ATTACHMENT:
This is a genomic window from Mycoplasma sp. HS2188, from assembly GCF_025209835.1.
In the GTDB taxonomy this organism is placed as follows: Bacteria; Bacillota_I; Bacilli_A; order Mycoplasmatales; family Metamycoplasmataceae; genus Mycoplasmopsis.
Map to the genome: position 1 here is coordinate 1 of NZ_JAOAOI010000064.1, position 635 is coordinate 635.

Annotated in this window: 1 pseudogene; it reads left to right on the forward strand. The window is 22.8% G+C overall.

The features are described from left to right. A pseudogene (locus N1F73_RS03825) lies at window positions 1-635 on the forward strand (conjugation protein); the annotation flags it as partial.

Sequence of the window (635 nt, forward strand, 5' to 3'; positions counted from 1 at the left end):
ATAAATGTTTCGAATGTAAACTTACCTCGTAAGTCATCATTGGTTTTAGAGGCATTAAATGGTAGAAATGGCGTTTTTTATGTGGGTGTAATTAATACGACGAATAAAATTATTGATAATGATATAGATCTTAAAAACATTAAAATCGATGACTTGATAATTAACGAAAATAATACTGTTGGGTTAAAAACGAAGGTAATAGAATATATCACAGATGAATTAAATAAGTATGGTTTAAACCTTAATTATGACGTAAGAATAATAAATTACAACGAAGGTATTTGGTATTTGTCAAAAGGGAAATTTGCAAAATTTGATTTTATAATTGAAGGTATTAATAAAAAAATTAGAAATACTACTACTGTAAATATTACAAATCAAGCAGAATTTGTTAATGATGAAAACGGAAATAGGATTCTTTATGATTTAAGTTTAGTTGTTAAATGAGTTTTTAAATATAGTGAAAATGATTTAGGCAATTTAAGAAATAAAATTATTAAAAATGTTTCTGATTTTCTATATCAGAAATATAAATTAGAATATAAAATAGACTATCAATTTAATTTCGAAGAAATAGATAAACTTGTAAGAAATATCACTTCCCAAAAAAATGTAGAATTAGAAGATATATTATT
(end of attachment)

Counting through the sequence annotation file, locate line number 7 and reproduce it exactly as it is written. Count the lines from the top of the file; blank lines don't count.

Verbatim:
ATAAATGTTTCGAATGTAAACTTACCTCGTAAGTCATCATTGGTTTTAGAGGCATTAAATGGTAGAAATGGCGTTTTTTATGTGGGTGTAATTAATACGACGAATAAAATTATTGATAATGATATAGATCTTAAAAACATTAAAATCGATGACTTGATAATTAACGAAAATAATACTGTTGGGTTAAAAACGAAGGTAATAGAATATATCACAGATGAATTAAATAAGTATGGTTTAAACCTTAATTATGACGTAAGAATAATAAATTACAACGAAGGTATTTGGTATTTGTCAAAAGGGAAATTTGCAAAATTTGATTTTATAATTGAAGGTATTAATAAAAAAATTAGAAATACTACTACTGTAAATATTACAAATCAAGCAGAATTTGTTAATGATGAAAACGGAAATAGGATTCTTTATGATTTAAGTTTAGTTGTTAAATGAGTTTTTAAATATAGTGAAAATGATTTAGGCAATTTAAGAAATAAAATTATTAAAAATGTTTCTGATTTTCTATATCAGAAATATAAATTAGAATATAAAATAGACTATCAATTTAATTTCGAAGAAATAGATAAACTTGTAAGAAATATCACTTCCCAAAAAAATGTAGAATTAGAAGATATATTATT